Wilf Thorne / Houston Dynamo

Dynamo partner with Mexican youth club

It is not exactly the soccer version of NAFTA, but the Houston Dynamo hope they are starting a trend that will lead to increased movement of youth soccer players between the United States and Mexico.

Or, at least, between Houston and Jalisco, as the Dynamo Academy will be partnering with Cocula F.C. of the Mexican Tercera División to encourage player exchanges and, hopefully, create a pipeline of Guadalajara-area talent to Houston.

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The Tercera División is actually fourth on the Mexican soccer ladder and consists of almost 250 youth teams split up into 15 groups. Cocula, located about 70 kilometers southwest of Guadalajara, is currently unbeaten (9-0-5) with a good chance of winning Group XII, ahead of the youth clubs from Primera División teams Chivas, Atlas, and Estudiantes Tecos. Dynamo Director of Youth Development James Clarkson said the idea of the partnership is to provide new opportunities to players in both countries and believes it will be more beneficial than other agreements between Mexican and American clubs at the first-team level.

“This is something that’s really done at the youth level with the goal of getting into the first team,” Clarkson said. “It’s not us being protective of our players and them protective of theirs and nobody getting anywhere; there’s a real passion from both sides to develop both organizations and give players opportunities. It’s a great fit for both of us. Once we get it going and people realize there is real credibility to it … the growth will be incredible.”

Cocula FC vice president Jorge Silva Terán was in Houston last week with several players from the Mexican club, and Clarkson and the Dynamo expect to return the visit in January. The expectation is that Cocula players who qualify for the Dynamo Academy’s age range (U-18) may spend time training and playing in Houston, hoping to get a chance at a professional contract. Meanwhile, Houston-area players of Mexican descent may have an opportunity to play in Mexico for a season to gain experience.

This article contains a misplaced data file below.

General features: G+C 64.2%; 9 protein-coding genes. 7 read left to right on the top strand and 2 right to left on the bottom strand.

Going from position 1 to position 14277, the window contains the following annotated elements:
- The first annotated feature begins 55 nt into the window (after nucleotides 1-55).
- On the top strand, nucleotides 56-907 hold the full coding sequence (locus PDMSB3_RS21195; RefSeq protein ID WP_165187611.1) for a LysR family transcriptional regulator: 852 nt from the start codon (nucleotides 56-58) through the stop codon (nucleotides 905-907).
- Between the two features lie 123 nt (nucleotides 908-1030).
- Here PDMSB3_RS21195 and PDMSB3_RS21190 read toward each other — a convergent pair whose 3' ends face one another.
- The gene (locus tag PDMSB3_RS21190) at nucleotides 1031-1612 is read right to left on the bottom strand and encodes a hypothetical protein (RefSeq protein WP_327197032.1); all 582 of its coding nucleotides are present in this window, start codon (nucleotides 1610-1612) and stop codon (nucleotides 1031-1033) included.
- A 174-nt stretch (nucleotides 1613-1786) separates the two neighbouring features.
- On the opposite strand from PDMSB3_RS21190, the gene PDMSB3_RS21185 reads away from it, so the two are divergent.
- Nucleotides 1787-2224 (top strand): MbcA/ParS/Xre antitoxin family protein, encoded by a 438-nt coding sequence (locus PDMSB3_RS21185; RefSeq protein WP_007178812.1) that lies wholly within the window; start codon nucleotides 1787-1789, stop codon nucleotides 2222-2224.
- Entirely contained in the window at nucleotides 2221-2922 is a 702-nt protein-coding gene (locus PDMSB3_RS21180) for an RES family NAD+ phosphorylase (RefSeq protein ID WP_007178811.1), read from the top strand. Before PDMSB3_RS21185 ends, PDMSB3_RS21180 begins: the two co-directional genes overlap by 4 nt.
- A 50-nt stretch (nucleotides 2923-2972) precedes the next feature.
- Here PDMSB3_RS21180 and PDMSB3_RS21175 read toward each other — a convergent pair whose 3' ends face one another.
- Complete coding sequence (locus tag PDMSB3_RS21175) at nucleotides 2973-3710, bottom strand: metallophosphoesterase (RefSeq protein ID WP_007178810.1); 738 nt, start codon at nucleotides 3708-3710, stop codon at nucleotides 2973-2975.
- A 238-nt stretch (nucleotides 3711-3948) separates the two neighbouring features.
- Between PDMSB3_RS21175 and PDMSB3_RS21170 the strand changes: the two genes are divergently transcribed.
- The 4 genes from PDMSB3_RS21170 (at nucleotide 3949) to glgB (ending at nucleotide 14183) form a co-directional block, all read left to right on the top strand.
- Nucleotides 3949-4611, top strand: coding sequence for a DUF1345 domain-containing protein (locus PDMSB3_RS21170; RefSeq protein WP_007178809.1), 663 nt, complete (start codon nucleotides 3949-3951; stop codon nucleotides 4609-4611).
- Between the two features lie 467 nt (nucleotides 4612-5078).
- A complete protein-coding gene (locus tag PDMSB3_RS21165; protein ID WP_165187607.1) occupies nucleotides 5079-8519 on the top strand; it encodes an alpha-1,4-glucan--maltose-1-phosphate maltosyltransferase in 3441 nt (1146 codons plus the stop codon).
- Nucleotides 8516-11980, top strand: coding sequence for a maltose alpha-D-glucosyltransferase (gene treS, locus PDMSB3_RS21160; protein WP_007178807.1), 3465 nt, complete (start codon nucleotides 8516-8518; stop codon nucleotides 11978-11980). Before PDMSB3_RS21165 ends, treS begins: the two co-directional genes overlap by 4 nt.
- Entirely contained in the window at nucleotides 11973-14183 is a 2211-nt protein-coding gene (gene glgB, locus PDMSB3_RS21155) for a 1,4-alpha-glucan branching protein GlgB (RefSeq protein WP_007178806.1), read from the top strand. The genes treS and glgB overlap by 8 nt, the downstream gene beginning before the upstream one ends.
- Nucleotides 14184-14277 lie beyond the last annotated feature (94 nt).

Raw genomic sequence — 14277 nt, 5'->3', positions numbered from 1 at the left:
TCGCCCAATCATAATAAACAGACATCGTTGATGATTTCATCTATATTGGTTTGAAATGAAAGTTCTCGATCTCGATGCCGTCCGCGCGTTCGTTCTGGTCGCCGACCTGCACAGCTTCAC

“We believe that if we expand our players’ horizons, both on the field or off it, by helping them go to school through scholarships, they will obviously be a lot better off,” Silva Terán said. “This partnership also presents us with the advantage of being able to bring in any Mexican-American players from the Dynamo Academy to play in the Mexican third division. James can send us young players to play in Mexico for about six months and come back playing a different and perhaps higher level of soccer.”

The club will be called Dynamo Cocula and will adopt Houston’s trademark orange uniforms. He believes this new partnership will benefit the club much more than past dealings with top-level clubs.

“Sometimes the first-division club you’re affiliated with comes in, takes your players, and doesn’t even thank you for supplying them with those players,” Silva Terán said. “Indios, for example, took 11 of our U-20 players last year. All we got in return from them were warm-up suits and training kits.”

Although the partnership has just begun and has yet to be formalized, the first exchange has already taken place. With the Dynamo Academy U-18s short of goalkeepers, Cocula goalkeeper Pedro Gutierrez Mora (pictured) registered with U.S. Soccer, joined the team in Phoenix, and has backstopped the U-18s to two wins.

“He’s played well in goal for us so far,” Clarkson said. “He showed great communication and organization, and he was very comfortable with his feet.”

The venture into Mexico, which includes a tryout in Guadalajara Jan. 14-17, is just part of the Dynamo Academy’s increase in reach in 2010. Over the summer, youth programs in six locations throughout the South joined the Dynamo system, and Clarkson held a tryout in El Paso last month. The Dynamo South Texas Academy, meanwhile, continues to function as a strong partner in the Rio Grande Valley. Clarkson said the goal with Cocula will be to bring players to Houston shortly before they aspire to make the jump to the professional level.

“They’ll have to be older than 17, and then they can come into the Academy,” Clarkson said. “That’s the goal, and they would be classed as home-grown players and kept in the Academy system for at least a year. They would be eligible to train with the first team, play in reserve games, and hopefully make that step up to the first team … We’re obviously taking this seriously because we want to get the best players we can into the first team. We have to go further afield than the 125 miles that are set out for us by MLS.”

It is an agreement with long-term goals, but both Clarkson and Silva Terán believe it could be a new model for player development in North America.

“I think over time, once people see the opportunities that are there, it’s going to continue to grow,” Clarkson said. “We’re at the forefront of it, and we’re leading the way. I’m sure when people see the success of it, they’re going to jump on the bandwagon and start trying to do things, but hopefully by then we’ll be way ahead of things.”